Ten survivors confirm refugee ferry sank with 500 on board

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The Independent Online

After three days of agonising rumours, the fate of a missing Indonesian ferry was finally confirmed yesterday when 10 of its passengers were found floating in the sea, clinging to pieces of the ship's wreckage.

After three days of agonising rumours, the fate of a missing Indonesian ferry was finally confirmed yesterday when 10 of its passengers were found floating in the sea, clinging to pieces of the ship's wreckage.

The survivors, who were found north-east of Sulawesi island, confirmed that the heavily overloaded Cahaya Bahari (Light of the Ocean) had sunk in heavy seas after taking in water on Thursday. The ship, which was built to carry 200 passengers, had almost 500 people on board, most of them Christian refugees from the savage religious violence in the Moluccas, as the former Spice Islands are now known.

All weekend hundreds of desperate relatives gathered in the Sulawesi port of Manado, where the boat had been bound from the island of Halmahera. On Saturday, their hopes were raised by rumours that the boat had been washed ashore, or even hijacked by Muslim terrorists. It is clear now that those reports were false and that the other 480 passengers and crew have almost certainly drowned.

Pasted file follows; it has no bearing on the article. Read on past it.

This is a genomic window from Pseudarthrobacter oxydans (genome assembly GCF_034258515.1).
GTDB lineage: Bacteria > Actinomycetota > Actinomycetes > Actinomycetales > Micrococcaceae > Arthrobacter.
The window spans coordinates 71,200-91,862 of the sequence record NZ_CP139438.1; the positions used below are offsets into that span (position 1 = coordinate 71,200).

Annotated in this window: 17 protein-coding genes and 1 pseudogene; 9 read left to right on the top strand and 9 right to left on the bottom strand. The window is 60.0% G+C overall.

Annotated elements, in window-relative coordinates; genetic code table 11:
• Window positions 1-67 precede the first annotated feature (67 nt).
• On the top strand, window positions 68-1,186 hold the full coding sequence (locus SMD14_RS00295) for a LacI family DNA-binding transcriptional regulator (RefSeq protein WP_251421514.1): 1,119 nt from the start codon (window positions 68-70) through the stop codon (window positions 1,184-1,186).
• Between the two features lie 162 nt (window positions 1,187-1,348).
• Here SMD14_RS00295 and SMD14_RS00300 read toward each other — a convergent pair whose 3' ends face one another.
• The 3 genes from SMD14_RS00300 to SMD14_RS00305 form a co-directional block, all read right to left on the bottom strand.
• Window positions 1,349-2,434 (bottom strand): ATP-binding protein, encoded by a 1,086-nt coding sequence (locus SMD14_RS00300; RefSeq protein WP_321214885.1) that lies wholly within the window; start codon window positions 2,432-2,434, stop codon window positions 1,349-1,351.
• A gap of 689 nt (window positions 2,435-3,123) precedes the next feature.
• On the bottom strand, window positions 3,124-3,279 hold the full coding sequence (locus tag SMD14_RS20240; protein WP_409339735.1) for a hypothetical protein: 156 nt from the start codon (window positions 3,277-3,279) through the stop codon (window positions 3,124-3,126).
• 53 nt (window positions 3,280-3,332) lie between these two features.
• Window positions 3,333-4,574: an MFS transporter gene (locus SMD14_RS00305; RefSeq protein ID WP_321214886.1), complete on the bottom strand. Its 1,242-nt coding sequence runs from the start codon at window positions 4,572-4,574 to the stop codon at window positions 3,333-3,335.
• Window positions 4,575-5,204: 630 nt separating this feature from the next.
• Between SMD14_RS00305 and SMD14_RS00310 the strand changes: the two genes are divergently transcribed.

The search for survivors was extended after yesterday's rescue, but the missing ship was inadequately equipped with lifebelts and maritime authorities were holding out little hope that anyone else could have survived more than three days in the open sea. The six males and four females, aged between 12 and 29, were found by a fishing boat, supported by life jackets and floating debris close to the island of Karakelong, 120 miles north-east of Manado.

They were suffering from sun stroke, dehydration and exhaustion after drifting 60 miles from the point at which the Cahaya Bahari's captain had reported severe weather just before losing radio contact. One of the survivors, an 18-year old woman named Orpa Matayani, said that the ship was inundated during the storm, and that it sank after the hold filled with sea water. A body was pulled from the water with the surviving 10, who had clung to one another for support.

For many of the passengers the disaster was the final cruel stroke of fate after a fortnight of unspeakable terror. Most of the extra passengers were from the Christian village of Duma on Halmahera's north coast which was attacked two weeks ago by hundreds of well-armed Muslim militia men from the Islamic part of the island.

As many as 150 people - men, women and children - were massacred by the raiders, who also destroyed the village church and hundreds of houses. It was the single worst act of violence in 18 months of sectarian atrocities by both Muslims and Christians. About 30 of the injured were on the Cahaya Bahari when the ferry went down.

In Rome, the Pope expressed his grief and made his second appeal for peace in the Moluccas. "I express deep pain for the victims while I pray the Lord to concede them the eternal prize, and I invoke with all my might peace and security in those islands tormented by violence," he said.

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